Tuesday, May 25, 2010

Quote: Why the Handshake Never Caught On

[There is a] tradition in the Court of Appeals for the Fourth Circuit, where at the end of oral argument the judges come down from the bench and shake hands with the lawyers.  It is a very endearing custom emblematic of the grace and hospitality of the region encompassed by the Fourth Circuit.

Things are different in the District of Columbia Circuit. . . . There is a famous episode from the early nineteenth century involving Judge Buckner Thruston, who was in the habit of finding the lawyers appearing before him deficient in many respects, and in the habit of giving voice to that view.  On one occasion, a lawyer responded in kind, letting Judge Thruston know that he, the lawyer, found the Judge equally deficient.  The Evening Star explained what happened next: "Judge Thruston's reaction was to hustle down from the bench and berate his critic as 'a scoundrel and poltroon,' whom he challenged to step 'outside and fight.'"  Perhaps those sorts of beginnings explain why the tradition never really caught hold in D.C. as it has in Richmond.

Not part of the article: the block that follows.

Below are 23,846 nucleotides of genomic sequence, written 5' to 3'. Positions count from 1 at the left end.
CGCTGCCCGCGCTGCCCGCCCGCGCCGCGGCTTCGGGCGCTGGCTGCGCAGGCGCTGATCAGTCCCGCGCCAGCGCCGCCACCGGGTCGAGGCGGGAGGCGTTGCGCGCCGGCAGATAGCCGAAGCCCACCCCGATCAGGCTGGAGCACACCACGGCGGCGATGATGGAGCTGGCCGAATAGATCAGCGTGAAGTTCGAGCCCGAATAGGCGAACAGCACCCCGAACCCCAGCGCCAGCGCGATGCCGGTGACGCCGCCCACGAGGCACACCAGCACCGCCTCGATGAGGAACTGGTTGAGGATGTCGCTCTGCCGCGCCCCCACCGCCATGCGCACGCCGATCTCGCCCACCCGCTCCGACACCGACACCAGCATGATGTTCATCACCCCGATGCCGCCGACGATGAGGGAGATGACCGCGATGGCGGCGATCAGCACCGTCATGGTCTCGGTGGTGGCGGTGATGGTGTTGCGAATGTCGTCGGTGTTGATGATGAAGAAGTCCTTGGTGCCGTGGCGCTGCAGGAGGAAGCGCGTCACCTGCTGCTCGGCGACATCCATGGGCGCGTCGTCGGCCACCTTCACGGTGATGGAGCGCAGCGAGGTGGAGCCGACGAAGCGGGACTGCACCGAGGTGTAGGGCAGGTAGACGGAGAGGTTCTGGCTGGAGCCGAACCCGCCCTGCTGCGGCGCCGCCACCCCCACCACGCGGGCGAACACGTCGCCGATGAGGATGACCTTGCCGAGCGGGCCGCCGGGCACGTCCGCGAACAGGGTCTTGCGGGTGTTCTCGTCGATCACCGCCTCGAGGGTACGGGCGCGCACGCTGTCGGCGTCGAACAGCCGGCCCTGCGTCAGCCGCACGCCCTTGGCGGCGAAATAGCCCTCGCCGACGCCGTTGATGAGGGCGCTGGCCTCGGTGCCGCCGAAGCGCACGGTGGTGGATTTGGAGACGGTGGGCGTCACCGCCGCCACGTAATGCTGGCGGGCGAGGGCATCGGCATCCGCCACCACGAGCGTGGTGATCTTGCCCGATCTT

John G. Roberts, Jr., What Makes the D.C. Circuit Different?  A Historical View, 92 Va. L. Rev. 375, 375-76 (2006) (footnote omitted).